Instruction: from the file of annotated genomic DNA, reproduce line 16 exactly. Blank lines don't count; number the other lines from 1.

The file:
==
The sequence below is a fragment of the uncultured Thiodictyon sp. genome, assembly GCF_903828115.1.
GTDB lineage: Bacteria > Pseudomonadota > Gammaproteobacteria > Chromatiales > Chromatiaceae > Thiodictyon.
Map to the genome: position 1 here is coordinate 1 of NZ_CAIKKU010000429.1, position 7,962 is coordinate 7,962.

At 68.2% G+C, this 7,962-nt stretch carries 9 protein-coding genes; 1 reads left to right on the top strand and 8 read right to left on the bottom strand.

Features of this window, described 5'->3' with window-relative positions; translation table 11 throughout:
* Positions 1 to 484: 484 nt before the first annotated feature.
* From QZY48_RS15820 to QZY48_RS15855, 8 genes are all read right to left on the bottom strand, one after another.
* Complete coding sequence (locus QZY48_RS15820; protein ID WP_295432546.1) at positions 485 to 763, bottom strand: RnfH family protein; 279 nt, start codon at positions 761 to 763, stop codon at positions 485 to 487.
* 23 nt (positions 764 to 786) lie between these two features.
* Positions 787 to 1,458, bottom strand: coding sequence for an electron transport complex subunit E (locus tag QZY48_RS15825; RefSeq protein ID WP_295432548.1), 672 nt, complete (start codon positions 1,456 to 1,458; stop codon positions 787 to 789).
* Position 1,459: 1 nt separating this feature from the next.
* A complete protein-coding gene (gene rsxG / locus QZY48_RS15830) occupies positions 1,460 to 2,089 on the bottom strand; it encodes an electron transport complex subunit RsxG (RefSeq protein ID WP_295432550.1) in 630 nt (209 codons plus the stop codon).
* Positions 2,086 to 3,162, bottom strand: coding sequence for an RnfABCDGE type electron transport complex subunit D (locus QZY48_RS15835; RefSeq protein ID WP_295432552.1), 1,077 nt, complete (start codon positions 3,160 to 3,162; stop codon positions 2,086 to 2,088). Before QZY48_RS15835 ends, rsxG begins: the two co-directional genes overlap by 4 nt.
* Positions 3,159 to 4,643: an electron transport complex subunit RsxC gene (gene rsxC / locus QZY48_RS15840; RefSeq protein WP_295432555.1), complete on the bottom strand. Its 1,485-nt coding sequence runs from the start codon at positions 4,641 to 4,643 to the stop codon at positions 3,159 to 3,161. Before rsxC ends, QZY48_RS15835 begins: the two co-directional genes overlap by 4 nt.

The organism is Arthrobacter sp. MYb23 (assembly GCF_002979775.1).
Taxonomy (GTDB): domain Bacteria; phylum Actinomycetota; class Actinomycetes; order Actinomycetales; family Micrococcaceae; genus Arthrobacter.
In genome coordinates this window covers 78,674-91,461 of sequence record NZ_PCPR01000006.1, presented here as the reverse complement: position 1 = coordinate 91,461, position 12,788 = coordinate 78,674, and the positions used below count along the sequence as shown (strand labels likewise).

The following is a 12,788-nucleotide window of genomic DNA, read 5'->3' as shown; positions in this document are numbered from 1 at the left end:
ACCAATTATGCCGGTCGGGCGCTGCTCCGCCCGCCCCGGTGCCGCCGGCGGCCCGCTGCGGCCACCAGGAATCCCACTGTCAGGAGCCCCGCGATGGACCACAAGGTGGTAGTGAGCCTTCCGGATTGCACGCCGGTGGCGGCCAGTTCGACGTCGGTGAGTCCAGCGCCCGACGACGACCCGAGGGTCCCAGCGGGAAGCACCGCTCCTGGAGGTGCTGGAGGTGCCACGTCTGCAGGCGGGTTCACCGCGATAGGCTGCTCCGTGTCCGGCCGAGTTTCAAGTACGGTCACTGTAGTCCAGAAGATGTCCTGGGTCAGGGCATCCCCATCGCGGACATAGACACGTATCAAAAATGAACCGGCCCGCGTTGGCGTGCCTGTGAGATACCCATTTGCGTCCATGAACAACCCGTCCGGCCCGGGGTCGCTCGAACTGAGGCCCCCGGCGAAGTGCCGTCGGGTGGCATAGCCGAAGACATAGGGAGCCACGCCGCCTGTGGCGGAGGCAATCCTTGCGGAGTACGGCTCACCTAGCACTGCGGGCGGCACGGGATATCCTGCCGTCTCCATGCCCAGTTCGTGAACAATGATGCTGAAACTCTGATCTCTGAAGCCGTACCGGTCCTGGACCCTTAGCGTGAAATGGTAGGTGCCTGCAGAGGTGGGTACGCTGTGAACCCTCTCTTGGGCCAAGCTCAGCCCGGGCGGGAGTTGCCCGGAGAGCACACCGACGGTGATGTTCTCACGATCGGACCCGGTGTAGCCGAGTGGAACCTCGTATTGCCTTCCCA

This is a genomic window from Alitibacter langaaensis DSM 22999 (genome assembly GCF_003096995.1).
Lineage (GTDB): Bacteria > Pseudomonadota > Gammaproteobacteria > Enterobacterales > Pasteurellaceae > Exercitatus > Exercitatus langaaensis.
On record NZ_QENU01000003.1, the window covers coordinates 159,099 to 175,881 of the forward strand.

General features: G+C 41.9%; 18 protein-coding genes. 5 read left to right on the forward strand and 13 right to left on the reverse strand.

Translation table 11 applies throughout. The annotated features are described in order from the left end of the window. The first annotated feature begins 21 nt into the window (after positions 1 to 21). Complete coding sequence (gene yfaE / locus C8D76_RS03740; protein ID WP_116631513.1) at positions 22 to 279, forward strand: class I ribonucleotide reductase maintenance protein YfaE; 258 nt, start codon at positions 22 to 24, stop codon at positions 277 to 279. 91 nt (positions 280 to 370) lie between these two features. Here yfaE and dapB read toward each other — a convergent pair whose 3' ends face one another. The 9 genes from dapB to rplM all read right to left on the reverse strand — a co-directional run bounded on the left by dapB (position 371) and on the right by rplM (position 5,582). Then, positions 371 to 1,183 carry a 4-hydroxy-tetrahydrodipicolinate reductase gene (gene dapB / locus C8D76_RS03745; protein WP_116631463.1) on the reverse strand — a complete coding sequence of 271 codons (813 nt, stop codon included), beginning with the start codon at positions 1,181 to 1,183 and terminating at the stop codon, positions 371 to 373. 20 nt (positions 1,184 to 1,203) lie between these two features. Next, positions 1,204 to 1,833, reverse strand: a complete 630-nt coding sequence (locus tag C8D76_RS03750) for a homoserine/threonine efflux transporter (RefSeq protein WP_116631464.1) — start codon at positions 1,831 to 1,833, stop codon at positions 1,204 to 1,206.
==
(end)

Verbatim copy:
Taxonomy (GTDB): domain Bacteria; phylum Actinomycetota; class Actinomycetes; order Actinomycetales; family Micrococcaceae; genus Arthrobacter.